George Will has penned an important column about Nicholas Eberstadt’s booklet, “A Nation of Takers: America’s Entitlement Epidemic.”
As Will writes, “This booklet could be Mitt Romney’s closing argument.”
There is little doubt entitlement reform is vital for America’s future — or that our budget mess deserves bipartisan blame.
“The growth of entitlement spending over the past half-century has been distinctly greater under Republican administrations than Democratic ones,” writes Eberstadt.
Fair enough. But here’s where I think Will makes some naive assumptions:
“Why, then, should we expect Romney to reverse Republican complicity? Because by embracing Paul Ryan, Romney embraced Ryan’s emphasis on the entitlement state’s moral as well as financial costs.”
Will is right to call our attention to this fundamental problem, and there is little doubt that Romney would be more likely than Barack Obama to bring about reform. But does Will really believe the selection of a running mate — even an extraordinary one — is that predictive?
Yes, it’s entirely possible that Mitt Romney’s selection of Paul Ryan did signal that he would take entitlement reform seriously. Perhaps he would even task his young vice president with heading up the project? Maybe Romney does view this crisis as his calling — and the primary responsibility of his administration.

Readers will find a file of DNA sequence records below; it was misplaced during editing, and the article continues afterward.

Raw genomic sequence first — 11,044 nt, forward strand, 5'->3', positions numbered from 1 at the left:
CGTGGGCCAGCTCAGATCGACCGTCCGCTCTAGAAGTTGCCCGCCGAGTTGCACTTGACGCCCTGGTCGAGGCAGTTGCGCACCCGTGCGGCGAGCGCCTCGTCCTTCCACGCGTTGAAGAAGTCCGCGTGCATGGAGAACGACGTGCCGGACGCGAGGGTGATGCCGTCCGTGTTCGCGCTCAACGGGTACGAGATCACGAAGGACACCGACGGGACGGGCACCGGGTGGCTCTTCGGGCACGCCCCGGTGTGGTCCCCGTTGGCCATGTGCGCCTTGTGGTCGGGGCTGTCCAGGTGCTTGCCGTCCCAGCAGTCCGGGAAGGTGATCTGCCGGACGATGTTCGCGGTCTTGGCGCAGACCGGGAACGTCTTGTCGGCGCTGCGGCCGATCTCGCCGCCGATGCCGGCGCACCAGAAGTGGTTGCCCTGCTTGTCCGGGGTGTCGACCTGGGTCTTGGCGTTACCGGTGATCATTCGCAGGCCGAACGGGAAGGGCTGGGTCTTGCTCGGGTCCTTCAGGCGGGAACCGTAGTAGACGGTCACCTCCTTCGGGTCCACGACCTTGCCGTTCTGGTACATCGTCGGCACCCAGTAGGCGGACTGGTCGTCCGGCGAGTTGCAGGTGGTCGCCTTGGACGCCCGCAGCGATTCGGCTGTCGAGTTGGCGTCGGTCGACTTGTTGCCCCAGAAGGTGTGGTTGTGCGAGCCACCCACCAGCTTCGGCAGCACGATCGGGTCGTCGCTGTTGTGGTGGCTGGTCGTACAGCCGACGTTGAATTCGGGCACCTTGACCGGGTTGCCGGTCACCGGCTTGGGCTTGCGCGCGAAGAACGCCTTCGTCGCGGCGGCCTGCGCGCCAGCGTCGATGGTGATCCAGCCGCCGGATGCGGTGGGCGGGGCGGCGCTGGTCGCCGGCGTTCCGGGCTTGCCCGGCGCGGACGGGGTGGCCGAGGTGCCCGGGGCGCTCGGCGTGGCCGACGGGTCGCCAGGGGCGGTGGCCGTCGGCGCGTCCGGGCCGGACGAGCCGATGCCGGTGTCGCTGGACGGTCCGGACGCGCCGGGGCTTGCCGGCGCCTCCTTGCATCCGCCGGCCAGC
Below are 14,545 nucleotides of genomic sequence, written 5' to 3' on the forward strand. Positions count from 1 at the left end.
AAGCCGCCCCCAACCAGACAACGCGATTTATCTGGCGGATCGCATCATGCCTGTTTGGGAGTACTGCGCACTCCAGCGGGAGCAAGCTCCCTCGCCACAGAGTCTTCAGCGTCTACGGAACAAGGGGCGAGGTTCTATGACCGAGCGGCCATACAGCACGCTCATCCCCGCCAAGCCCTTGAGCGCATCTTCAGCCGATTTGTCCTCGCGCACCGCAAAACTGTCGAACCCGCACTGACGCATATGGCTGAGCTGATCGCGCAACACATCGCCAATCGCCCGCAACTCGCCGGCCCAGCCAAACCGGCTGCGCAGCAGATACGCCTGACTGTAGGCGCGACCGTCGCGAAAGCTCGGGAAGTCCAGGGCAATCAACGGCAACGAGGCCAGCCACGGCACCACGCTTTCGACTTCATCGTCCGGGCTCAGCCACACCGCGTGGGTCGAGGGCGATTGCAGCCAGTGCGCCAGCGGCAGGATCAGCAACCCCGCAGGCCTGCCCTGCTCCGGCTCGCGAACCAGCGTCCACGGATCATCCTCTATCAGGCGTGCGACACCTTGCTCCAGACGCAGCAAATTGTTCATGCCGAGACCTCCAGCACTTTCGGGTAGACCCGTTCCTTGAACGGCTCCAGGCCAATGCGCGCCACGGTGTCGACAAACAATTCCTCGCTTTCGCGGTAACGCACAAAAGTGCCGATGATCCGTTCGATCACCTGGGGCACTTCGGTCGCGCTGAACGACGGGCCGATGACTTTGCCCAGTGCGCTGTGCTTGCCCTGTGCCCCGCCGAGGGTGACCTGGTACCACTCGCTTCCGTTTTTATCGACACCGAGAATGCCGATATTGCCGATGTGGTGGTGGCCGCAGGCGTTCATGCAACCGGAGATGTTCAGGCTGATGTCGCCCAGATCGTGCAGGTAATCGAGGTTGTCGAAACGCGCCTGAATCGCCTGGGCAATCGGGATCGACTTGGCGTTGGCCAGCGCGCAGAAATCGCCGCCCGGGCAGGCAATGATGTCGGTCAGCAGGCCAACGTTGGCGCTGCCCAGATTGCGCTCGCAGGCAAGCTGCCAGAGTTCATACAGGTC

Or maybe he picked Ryan for more superficial, electoral reasons.
Obviously, I hope the former is the case. But it strikes me as naive wishful thinking to assume that Romney’s selection of a running mate is proof positive that he will find a way to do what none of his predecessors could.
Maybe a President Romney would tackle entitlement reform — because it’s the right thing to do — or simply because anything else is now untenable — because failure to do so is now an existential threat …
Regardless, having won the presidency, Mitt Romney would likely do what Mitt Romney thinks is best — for the country — and for his re-election chances.
Since when do vice presidents drive policy?